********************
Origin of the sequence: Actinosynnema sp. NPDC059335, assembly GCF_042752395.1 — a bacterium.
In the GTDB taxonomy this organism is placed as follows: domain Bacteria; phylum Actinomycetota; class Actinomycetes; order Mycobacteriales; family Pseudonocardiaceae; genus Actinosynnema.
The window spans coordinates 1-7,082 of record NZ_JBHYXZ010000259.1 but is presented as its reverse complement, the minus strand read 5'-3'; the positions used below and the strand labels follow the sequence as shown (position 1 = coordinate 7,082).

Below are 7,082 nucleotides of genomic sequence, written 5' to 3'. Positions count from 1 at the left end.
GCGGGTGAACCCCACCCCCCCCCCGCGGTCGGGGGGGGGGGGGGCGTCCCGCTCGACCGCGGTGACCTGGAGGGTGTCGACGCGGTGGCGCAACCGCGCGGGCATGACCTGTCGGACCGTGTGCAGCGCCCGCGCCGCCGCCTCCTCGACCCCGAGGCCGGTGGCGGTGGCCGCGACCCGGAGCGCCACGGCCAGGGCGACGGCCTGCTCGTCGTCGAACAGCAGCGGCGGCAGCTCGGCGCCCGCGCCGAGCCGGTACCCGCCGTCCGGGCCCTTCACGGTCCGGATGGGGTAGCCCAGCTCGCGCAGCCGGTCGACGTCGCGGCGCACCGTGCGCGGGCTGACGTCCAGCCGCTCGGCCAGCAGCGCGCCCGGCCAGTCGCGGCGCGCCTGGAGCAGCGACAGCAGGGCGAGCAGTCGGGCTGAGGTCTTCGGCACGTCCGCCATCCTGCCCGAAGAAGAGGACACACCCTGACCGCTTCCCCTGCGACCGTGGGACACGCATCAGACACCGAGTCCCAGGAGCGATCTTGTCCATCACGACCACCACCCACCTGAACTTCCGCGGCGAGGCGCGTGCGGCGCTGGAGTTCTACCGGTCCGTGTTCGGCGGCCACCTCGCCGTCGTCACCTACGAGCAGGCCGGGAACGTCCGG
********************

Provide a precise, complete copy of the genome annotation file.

Origin of the sequence: Actinosynnema sp. NPDC059335, assembly GCF_042752395.1 — a bacterium.
In the GTDB taxonomy this organism is placed as follows: domain Bacteria; phylum Actinomycetota; class Actinomycetes; order Mycobacteriales; family Pseudonocardiaceae; genus Actinosynnema.
The window spans coordinates 1-7,082 of record NZ_JBHYXZ010000259.1 but is presented as its reverse complement, the minus strand read 5'-3'; the positions used below and the strand labels follow the sequence as shown (position 1 = coordinate 7,082).

Below are 7,082 nucleotides of genomic sequence, written 5' to 3'. Positions count from 1 at the left end.
GCGGGTGAACCCCACCCCCCCCCCGCGGTCGGGGGGGGGGGGGGCGTCCCGCTCGACCGCGGTGACCTGGAGGGTGTCGACGCGGTGGCGCAACCGCGCGGGCATGACCTGTCGGACCGTGTGCAGCGCCCGCGCCGCCGCCTCCTCGACCCCGAGGCCGGTGGCGGTGGCCGCGACCCGGAGCGCCACGGCCAGGGCGACGGCCTGCTCGTCGTCGAACAGCAGCGGCGGCAGCTCGGCGCCCGCGCCGAGCCGGTACCCGCCGTCCGGGCCCTTCACGGTCCGGATGGGGTAGCCCAGCTCGCGCAGCCGGTCGACGTCGCGGCGCACCGTGCGCGGGCTGACGTCCAGCCGCTCGGCCAGCAGCGCGCCCGGCCAGTCGCGGCGCGCCTGGAGCAGCGACAGCAGGGCGAGCAGTCGGGCTGAGGTCTTCGGCACGTCCGCCATCCTGCCCGAAGAAGAGGACACACCCTGACCGCTTCCCCTGCGACCGTGGGACACGCATCAGACACCGAGTCCCAGGAGCGATCTTGTCCATCACGACCACCACCCACCTGAACTTCCGCGGCGAGGCGCGTGCGGCGCTGGAGTTCTACCGGTCCGTGTTCGGCGGCCACCTCGCCGTCGTCACCTACGAGCAGGCCGGGAACGTCCGG